Proposed clarifications have been issued for the Ability to Repay/Qualified Mortgage rule as well as the mortgage servicing rule.
In January, the Consumer Financial Protection Bureau adopted the Ability to Repay rule, which goes into effect on Jan. 10, 2014.
But since that time, questions about qualified mortgages and servicing have arisen. So the CFPB has issued another proposal to address those questions.
The proposal was spelled out in a bulletin Monday from the CFPB.
Debt-to-income ratios for qualified mortgages are limited to 43 percent. The proposal provides clearer rules for determining DTI ratios and amends language relating to a borrower’s employment record and income as well as the treatment of Social Security and rental income. It also amends language about obtaining business credit reports and other issues relating to self-employed consumers.
The proposal also would confirm that government and conventional agency loans meeting eligibility requirements provided in a separate agreement between a lender and a housing finance agency can be QMs in addition to those that follow the general agency guidelines.
Loans that don’t satisfy agency procedural and technical requirements are not necessarily excluded from QM status, according to the proposal. In addition, just because a repurchase or indemnification is required on a loan doesn’t mean that the loan is not a QM. Such standing would be determined by the specific facts and circumstances of each loan.
The CFPB said it is proposing the addition of a comment to Regulation X to emphasize that Reg X, which implements the Real Estate Settlement Procedures Act, does not preempt the field of possible mortgage servicing regulation by states.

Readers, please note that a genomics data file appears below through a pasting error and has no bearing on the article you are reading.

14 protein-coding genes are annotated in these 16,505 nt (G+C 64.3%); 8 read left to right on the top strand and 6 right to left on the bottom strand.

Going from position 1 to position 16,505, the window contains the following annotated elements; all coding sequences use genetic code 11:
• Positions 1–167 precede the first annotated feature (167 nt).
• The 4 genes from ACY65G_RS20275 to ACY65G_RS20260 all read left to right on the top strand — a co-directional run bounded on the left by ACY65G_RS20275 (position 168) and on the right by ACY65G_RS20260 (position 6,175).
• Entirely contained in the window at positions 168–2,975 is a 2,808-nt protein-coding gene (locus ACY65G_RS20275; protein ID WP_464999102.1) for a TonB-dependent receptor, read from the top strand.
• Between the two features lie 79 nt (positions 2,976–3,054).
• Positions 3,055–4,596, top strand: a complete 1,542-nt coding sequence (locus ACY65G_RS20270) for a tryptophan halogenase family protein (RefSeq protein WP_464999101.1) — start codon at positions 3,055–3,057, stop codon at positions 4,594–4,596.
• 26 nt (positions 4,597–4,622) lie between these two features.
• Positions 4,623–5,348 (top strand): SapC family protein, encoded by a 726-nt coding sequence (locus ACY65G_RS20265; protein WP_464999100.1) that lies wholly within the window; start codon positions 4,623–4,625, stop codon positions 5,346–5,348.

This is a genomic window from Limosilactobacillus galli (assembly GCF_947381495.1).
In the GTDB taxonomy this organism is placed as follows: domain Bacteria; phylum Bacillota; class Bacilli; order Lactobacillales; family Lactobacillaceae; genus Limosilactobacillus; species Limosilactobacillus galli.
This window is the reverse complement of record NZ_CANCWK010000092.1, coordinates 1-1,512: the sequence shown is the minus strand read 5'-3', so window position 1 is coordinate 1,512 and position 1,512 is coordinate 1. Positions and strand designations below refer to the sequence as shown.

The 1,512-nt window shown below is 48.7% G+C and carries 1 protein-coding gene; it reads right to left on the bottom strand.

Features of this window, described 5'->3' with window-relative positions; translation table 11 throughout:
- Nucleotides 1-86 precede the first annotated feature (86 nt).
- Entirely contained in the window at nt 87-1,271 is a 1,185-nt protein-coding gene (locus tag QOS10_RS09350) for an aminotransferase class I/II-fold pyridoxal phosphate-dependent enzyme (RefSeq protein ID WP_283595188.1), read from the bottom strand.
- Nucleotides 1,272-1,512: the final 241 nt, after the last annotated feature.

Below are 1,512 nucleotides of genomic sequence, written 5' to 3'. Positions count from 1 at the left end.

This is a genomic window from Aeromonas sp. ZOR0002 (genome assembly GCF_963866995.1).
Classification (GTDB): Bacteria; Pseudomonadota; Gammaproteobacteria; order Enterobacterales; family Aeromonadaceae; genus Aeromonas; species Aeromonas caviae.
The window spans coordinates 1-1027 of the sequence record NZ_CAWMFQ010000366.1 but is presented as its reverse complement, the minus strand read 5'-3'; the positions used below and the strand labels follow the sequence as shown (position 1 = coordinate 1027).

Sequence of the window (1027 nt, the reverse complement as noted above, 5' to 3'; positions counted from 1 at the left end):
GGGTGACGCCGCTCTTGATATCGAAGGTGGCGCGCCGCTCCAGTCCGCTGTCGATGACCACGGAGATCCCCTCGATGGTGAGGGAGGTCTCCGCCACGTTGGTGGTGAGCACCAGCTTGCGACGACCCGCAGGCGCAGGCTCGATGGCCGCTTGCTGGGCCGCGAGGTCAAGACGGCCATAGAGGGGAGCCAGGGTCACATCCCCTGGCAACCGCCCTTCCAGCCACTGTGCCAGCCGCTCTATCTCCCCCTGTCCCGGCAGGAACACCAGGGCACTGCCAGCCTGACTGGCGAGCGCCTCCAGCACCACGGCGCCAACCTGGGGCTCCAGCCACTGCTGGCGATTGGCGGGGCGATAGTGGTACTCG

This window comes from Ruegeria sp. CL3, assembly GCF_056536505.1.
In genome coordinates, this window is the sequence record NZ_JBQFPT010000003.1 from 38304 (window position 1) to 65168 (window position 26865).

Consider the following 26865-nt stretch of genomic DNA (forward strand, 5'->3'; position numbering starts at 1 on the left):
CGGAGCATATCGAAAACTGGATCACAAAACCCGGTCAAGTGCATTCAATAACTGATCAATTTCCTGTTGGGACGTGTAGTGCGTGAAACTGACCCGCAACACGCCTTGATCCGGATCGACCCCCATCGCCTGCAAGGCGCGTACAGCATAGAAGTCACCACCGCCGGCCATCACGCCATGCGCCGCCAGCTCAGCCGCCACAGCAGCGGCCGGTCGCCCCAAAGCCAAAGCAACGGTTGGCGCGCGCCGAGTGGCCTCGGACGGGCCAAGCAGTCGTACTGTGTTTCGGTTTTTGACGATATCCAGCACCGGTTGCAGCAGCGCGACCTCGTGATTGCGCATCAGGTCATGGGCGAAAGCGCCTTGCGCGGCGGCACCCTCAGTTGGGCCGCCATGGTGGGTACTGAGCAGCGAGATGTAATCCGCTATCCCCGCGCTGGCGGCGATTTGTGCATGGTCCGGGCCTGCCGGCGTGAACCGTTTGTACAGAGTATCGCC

Proposed changes would clarify which loans to consider in determining when a servicer qualifies as small in order to be exempted from the servicing rules issued in January. Loans serviced on a charitable basis will not be included.
“The changes would also provide several additional examples to illustrate application of the exemption to relationships between servicer and affiliate and between master servicer and sub-servicer, among others,” the bulletin stated.
The new proposal will soon be published in the Federal Register, at which point it will be open for comment for another 30 days.
The regulator said it plans to issue in June additional proposed clarifications about the servicing rules discussed in today’s bulletin and the 2013 Loan Originator Final Rule.